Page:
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slides: 10 Ways to Fix Worcester Schools - The Candidates Weigh-In

Friday, April 17, 2015

 

As of earlier this week, 14 people had pulled nomination papers to run for Worcester School Committee. All six incumbents are running for re-election and will square off against at least eight other opponents this fall.

SEE SLIDES BELOW: 10 Ways to Fix Worcester Schools - The Candidates Weigh In

GoLocal Worcester reached out to the candidates and other leaders in the city to ask them what needed to improve in the Worcester Public School system.

Consistently, the top issues that need to be addressed in WPS are class sizes, rigorous and innovative academics, a safer environment and continuing to improve the drop-out rate.

"Worcester's high school graduates are accepted into many of the best colleges and universities In our country. The best thing we can do to continue this trend is to increase the number of teachers, so we can decrease the student-to-teacher ratio," said Gary Vecchio, Worcester resident and 35-year educator. "When you consider that English is not the first language of  47.6% of the Worcester Public School students, yet close to 70% of our students go on to college, this proves we have many hard working and dedicated students and teachers."

As it stands, Worcester's student-to teacher ratio is one of the highest in the state at 17.4 to 1.

"Class sizes do make a difference but again that is a budget matter that needs to be addressed.The scientific research on this subject has not been definitive but a few studies demonstrate that there is academic improvement in children enrolled in small classes in the kindergarten through grade three," said Worcester School Committee member John Monfredo.

According to Monfredo, one study in particular - the Tennessee State Department of Education's STAR program (student/teacher achievement ratio) - proved to work particularly well when schools focused on class size reduction in grades K through 3.

Monfredo said, "The analysis of the grade to grade gains showed that score gains in the first grade were about 15% more in small classes than in regular classes. The finding suggests that class size reduction should first be concentrated in kindergarten and Grade one, where effects will be greatest.  There are numerous possible explanations for larger effects in kindergarten and grade one.  One is that it is more difficult to manage students who are not well socialized to the classroom routines.  Another is that one year in a small class may serve to get a student on track or up to speed."

"I have always felt that the Worcester Public Schools has been top heavy with administrators. By reducing the number of administrative positions at Central Administration, we would have more money to hire new teachers. For several years a motion has been made at budget time to reduce these administrative positions by $500,000, but a majority of the school committee has voted against it," adds Vecchio.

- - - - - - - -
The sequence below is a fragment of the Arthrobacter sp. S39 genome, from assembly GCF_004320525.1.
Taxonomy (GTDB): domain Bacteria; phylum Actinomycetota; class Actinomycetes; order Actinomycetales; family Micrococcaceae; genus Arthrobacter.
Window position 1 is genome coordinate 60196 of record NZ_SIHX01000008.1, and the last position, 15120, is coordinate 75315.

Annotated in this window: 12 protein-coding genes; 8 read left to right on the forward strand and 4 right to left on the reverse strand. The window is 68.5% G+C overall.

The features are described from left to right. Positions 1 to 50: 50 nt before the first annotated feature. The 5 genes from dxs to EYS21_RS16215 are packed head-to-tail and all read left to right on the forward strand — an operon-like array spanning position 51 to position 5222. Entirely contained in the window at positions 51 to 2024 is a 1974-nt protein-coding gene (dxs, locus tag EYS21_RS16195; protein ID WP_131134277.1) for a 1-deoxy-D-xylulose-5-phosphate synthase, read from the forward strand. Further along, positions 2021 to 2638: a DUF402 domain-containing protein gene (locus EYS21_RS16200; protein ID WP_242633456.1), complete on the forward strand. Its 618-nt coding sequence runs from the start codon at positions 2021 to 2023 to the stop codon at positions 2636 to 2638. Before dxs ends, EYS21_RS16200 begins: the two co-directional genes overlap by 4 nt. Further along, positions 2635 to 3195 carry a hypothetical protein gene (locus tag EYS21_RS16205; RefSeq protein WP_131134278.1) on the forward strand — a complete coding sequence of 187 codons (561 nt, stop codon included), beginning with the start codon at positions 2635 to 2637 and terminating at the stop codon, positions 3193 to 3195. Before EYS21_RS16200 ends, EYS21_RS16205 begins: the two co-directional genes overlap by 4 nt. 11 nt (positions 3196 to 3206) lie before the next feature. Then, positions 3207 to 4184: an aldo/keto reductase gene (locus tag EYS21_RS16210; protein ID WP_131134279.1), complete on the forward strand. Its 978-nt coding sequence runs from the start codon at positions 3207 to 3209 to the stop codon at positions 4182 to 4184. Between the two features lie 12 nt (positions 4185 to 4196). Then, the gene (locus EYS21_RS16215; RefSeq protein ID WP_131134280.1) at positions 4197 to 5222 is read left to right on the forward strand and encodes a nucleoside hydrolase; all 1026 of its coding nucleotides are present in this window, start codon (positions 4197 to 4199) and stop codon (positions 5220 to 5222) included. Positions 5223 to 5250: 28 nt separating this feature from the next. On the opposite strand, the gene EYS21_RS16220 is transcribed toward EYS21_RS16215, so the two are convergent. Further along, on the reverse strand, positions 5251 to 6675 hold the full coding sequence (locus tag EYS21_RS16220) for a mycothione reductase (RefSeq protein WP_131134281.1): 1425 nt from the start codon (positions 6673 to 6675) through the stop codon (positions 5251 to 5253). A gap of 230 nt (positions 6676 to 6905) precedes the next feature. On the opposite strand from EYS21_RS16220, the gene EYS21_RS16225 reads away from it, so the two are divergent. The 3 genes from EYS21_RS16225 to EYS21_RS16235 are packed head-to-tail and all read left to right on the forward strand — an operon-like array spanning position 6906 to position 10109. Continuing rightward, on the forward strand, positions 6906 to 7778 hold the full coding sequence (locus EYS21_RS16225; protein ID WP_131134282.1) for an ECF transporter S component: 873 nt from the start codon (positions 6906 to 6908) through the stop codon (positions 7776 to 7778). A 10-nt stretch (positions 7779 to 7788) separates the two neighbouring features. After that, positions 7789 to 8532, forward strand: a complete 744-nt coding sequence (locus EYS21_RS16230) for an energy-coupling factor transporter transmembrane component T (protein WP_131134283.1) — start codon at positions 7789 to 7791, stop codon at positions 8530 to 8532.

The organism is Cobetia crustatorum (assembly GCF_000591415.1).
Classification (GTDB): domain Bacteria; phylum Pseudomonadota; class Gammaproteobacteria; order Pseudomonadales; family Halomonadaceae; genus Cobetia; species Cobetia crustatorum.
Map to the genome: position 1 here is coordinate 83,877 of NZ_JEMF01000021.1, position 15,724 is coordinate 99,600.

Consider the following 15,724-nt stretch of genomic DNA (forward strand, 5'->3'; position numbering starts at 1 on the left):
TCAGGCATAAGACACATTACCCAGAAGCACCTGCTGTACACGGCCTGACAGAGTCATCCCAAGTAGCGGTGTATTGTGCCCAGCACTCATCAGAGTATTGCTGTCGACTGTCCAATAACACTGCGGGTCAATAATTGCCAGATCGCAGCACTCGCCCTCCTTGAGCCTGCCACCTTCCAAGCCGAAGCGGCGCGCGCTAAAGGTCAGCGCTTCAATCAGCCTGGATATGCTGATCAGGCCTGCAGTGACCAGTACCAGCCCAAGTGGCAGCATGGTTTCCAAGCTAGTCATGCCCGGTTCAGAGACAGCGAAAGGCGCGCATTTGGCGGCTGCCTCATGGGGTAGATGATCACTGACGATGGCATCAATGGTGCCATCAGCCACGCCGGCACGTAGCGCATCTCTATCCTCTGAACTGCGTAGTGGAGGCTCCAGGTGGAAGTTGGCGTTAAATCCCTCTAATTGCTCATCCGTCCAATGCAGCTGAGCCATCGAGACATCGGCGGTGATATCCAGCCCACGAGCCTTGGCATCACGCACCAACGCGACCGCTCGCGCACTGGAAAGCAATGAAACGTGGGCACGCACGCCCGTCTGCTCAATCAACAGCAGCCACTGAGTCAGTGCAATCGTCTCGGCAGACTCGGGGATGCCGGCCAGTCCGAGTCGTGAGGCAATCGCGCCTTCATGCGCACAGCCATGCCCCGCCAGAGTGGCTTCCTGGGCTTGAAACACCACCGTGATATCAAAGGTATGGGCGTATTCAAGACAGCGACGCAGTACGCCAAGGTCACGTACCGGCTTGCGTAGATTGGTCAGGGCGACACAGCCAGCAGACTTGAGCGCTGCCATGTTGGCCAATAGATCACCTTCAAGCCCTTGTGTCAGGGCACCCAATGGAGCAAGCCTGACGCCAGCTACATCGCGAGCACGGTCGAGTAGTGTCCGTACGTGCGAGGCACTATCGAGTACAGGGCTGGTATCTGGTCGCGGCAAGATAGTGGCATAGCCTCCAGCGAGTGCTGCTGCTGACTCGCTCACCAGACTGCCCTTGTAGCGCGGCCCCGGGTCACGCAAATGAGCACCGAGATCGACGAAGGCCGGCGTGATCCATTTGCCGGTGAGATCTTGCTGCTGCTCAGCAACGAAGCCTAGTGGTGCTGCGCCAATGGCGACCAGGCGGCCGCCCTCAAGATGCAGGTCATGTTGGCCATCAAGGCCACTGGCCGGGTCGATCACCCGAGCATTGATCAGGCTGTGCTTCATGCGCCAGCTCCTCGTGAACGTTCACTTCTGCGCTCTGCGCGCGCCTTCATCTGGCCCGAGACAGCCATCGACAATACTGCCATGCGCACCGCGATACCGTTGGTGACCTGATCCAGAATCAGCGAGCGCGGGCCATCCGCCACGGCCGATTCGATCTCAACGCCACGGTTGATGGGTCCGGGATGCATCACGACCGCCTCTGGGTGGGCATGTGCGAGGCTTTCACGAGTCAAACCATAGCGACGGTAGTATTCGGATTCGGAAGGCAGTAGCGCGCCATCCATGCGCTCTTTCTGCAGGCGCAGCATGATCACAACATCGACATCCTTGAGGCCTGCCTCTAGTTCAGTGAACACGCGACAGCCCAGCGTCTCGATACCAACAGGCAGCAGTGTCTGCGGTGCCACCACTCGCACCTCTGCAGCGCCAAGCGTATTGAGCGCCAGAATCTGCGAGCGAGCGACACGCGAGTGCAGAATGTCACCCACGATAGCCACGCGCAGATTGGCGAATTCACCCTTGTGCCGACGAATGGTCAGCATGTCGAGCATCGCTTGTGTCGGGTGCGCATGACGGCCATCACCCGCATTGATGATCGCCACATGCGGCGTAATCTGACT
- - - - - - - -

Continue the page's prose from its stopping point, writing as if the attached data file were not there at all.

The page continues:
For a complete list of the Highest Paid Central Office Administrators in WPS, click here: 20 Highest Paid Central Office Administrators

As GoLocal Worcester reported last week, Superintendent Dr. Melinda Boone is attempting to put together an exam school, or Advanced Academy, in Worcester's school for the best and brightest students in the city. Last week, Boone admitted that the plan hit a snag when she told the Worcester School Committee that Doherty High would not be able to hold the Academy due to its lack of space and high enrollment.

"I think that it is critically important to offer Worcester Public Schools "customers"--i.e.--parents and students--the broadest set of options possible. Their choices should include exam schools, vocational schools, and concentrated math/science schools if possible. Academic rigor in all schools is important to satisfying the demands of the customers. Their children's futures are at stake," said former Massachusetts Speaker of the House Tom Finneran.

"It seems that what is working are schools that are allowed flexibility to meet their academic needs such as the innovation schools," said School Committee member Hilda Ramirez. "We need to assign resources in ways that will meet the needs of all students. Some need more time on academics while others need more rigor.  We have the resources in Worcester but need to agree on the direction of the district."

"As developments in recent months have made clear, we must also establish within each school, and maintain, a consistent environment and culture which offer all students a safe, disciplined, well-ordered setting for substantial academic accomplishment," said Worcester School Committee Member Brian O'Connell. "We will achieve this when all schools, and our central administration, encourage and support such standards on a consistent basis."

Worcester's drop out rate following the 2014 school year was 9.6%. Although in the bottom 20 in the state, the district has seen a steady decline in the dropout rate - 11% in 2013 and 12.9% in 2012. As GoLocal reported earlier this week, the Worcester Public School district is also one of the most diverse in both students and teachers.